If no compromise is reached, state bankruptcy could well be the end result.  That would, of course, have major repercussions in the financial markets.  Just for starters, the state’s huge bonded indebtedness would be put at risk.  At the very least state bonds would start to go into default on their interest payments.  The price of California bonds would plummet, and it would be a practical impossibility for California to issue any new bonds. 

My assumption would be that a federal judge would be assigned to preside over California’s financial restructuring.  As with Vallejo, all labor contracts (and other contracts as well) would be subject to being restructured or even voided.  Since a court couldn’t order any new taxes, the judge would have to order the same kind of drastic budget cuts the legislature would have faced; but a judge could ignore the protection of labor contracts.  Expect major cuts in the wages of state employees, as well a a huge wave of lay-offs in all state agencies.  Any expenditures not mandated by federal law would be subject to being reduced or eliminated.

One effect of all this would be that California’s unemployment rate would explode, hitting levels not seen since the Great Depression.  In fact, sad to say, I think there’s a (in)decent likelihood that the special election results and their repercussions might be enough to convert the “Great Recession” into a true depression, unless Obama can scrounge together enough federal funding to step in and save the day.  Even Obama, Superman cape and all, isn’t likely to be able to do that.

So go ahead, vote against all the ballot measures.  What the heck.  When have Californians ever thought much about the implications of their votes?  After all, we elected Ronnie Reagan governor — twice!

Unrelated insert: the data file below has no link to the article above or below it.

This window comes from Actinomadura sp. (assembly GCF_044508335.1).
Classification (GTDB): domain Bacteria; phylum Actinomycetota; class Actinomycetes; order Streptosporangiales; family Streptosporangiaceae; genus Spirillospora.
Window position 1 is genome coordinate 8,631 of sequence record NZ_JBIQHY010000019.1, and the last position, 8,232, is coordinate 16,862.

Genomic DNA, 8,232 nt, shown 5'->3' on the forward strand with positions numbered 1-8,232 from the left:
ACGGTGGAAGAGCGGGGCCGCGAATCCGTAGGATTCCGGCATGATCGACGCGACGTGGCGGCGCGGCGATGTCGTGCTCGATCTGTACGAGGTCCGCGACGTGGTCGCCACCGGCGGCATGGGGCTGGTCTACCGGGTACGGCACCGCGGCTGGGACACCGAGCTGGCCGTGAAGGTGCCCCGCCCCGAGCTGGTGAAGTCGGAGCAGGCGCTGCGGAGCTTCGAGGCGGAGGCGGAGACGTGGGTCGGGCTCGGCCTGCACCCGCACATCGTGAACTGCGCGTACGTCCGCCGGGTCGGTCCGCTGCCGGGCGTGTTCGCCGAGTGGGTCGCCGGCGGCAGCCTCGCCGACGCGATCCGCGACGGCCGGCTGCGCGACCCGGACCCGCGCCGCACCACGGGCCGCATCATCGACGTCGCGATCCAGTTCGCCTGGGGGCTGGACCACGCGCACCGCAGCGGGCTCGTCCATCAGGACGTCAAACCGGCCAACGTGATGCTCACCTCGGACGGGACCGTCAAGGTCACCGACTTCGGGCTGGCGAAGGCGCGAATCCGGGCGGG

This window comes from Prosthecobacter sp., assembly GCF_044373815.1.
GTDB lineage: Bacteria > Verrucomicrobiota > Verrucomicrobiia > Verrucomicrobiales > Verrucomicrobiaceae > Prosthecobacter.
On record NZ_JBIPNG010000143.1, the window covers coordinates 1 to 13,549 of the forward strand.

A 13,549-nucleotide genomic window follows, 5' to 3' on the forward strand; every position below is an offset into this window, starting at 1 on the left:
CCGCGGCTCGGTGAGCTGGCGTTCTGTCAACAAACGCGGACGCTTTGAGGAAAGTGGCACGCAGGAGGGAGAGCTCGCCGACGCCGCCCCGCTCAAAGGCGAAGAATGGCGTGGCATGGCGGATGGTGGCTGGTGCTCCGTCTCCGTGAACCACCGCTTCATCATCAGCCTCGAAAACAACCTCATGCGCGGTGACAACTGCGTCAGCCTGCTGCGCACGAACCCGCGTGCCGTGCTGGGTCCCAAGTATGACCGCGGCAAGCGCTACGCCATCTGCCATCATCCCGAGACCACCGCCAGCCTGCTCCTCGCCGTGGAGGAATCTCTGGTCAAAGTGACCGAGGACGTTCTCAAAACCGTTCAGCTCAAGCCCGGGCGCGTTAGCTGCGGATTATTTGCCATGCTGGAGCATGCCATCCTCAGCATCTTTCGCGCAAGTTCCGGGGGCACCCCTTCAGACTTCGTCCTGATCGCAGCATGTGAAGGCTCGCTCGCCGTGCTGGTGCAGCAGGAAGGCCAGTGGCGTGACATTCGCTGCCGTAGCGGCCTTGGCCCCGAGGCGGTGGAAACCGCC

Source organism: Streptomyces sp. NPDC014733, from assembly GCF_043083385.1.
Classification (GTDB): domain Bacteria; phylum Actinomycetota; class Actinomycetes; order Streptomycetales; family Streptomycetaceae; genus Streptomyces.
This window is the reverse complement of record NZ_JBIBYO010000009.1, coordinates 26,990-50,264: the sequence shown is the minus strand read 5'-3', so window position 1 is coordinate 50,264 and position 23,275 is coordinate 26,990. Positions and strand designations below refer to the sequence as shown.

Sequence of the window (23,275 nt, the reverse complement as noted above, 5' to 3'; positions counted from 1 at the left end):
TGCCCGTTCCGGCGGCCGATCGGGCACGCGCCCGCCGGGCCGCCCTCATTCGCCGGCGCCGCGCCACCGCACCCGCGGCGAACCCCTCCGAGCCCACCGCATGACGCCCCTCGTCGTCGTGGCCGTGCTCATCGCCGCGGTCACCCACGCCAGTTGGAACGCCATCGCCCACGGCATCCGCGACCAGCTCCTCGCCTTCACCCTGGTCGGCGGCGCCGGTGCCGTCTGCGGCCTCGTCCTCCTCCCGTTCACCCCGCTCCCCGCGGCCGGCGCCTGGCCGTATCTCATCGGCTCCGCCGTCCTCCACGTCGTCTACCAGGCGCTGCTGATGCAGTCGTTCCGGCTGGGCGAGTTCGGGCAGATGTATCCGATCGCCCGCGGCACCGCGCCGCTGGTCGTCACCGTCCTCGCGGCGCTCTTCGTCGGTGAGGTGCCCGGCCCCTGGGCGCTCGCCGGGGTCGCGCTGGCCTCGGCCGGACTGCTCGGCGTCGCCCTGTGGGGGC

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2 Responses to The Market Implications of the California Special Election

  1. Stu, is the State of California even capable of filing for bankruptcy protection? My understanding — which could be wrong, as I’m not an attorney — is that Chapter 9 only protects municipalities that serve states, as in cities, counties and school districts, and that states themselves must repay any outstanding financial obligations.

  2. stuflash says:

    It’s apparently true that there’s no statutory provision specifically dealing with a state’s bankruptcy. If push came to shove, I could imagine Congress being asked to pass a bill to provide for bankruptcy protection. Without it, I can see a host of lawsuits being filed against California by bondholders and other debtors. The lawsuits would probably get consolidated under one judge, resulting in something that would be close to the functional equivalent of a bankruptcy proceeding. The big question is how the judgew would deal with there not being enough assets to go around. Would the judge be able to order the state to sell off assets? Lay off workers? Close down programs? I don’t know that any of this has been before the courts; certainly not since the 1930s.